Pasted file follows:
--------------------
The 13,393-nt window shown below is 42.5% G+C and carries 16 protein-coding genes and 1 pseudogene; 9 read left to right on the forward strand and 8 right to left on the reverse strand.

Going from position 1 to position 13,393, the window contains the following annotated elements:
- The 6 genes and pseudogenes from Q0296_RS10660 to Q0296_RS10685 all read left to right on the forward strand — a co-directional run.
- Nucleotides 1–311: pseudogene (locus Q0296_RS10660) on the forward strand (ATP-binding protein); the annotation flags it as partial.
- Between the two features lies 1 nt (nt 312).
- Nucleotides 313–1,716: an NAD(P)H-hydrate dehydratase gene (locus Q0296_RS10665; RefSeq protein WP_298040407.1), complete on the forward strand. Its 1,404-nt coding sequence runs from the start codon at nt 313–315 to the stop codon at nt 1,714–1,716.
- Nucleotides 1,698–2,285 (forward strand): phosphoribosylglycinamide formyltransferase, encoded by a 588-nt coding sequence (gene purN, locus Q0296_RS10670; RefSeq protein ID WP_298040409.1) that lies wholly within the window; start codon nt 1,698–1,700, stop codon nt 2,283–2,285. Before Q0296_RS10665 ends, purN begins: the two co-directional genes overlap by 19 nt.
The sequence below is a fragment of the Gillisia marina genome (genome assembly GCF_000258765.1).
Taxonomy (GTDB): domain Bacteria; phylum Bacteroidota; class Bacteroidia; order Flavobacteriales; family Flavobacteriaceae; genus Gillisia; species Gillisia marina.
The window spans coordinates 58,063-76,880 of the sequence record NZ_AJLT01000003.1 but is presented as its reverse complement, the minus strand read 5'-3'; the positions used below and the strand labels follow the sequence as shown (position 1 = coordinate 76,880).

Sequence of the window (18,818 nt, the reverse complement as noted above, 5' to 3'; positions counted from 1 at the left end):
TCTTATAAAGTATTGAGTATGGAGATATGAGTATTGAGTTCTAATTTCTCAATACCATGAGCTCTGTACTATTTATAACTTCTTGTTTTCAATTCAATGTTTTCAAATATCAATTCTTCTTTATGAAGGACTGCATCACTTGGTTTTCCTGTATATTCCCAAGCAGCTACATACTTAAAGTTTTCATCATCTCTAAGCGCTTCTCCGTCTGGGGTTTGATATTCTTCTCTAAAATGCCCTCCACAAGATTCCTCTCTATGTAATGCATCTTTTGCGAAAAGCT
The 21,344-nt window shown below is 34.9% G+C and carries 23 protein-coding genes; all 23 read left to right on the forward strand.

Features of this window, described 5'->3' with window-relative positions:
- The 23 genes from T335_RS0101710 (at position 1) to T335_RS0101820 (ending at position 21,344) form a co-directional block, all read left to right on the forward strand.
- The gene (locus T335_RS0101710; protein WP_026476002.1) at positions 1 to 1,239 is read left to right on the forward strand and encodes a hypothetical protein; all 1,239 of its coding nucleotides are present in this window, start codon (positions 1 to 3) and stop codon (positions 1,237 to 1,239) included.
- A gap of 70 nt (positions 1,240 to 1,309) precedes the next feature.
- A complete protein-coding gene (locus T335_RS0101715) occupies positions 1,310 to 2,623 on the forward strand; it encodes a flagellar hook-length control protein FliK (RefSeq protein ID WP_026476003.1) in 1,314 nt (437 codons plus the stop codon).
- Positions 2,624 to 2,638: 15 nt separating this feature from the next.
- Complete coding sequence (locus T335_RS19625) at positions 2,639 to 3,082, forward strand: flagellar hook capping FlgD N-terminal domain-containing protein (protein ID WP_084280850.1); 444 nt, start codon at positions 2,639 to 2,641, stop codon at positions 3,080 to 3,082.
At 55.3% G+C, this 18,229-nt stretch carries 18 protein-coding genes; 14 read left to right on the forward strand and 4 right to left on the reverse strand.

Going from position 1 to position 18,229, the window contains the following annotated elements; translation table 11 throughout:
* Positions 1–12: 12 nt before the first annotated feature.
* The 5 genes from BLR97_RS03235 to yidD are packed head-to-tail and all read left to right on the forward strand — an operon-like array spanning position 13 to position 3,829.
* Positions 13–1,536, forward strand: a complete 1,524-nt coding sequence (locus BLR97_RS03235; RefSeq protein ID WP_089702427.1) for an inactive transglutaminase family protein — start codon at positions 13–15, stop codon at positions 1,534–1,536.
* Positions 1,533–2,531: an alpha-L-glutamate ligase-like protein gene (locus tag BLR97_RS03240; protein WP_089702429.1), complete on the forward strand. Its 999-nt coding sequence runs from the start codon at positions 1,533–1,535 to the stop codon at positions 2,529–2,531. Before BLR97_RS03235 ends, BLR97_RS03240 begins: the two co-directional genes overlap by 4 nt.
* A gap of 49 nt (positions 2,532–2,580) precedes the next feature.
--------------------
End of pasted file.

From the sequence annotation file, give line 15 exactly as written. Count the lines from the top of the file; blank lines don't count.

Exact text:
- The 23 genes from T335_RS0101710 (at position 1) to T335_RS0101820 (ending at position 21,344) form a co-directional block, all read left to right on the forward strand.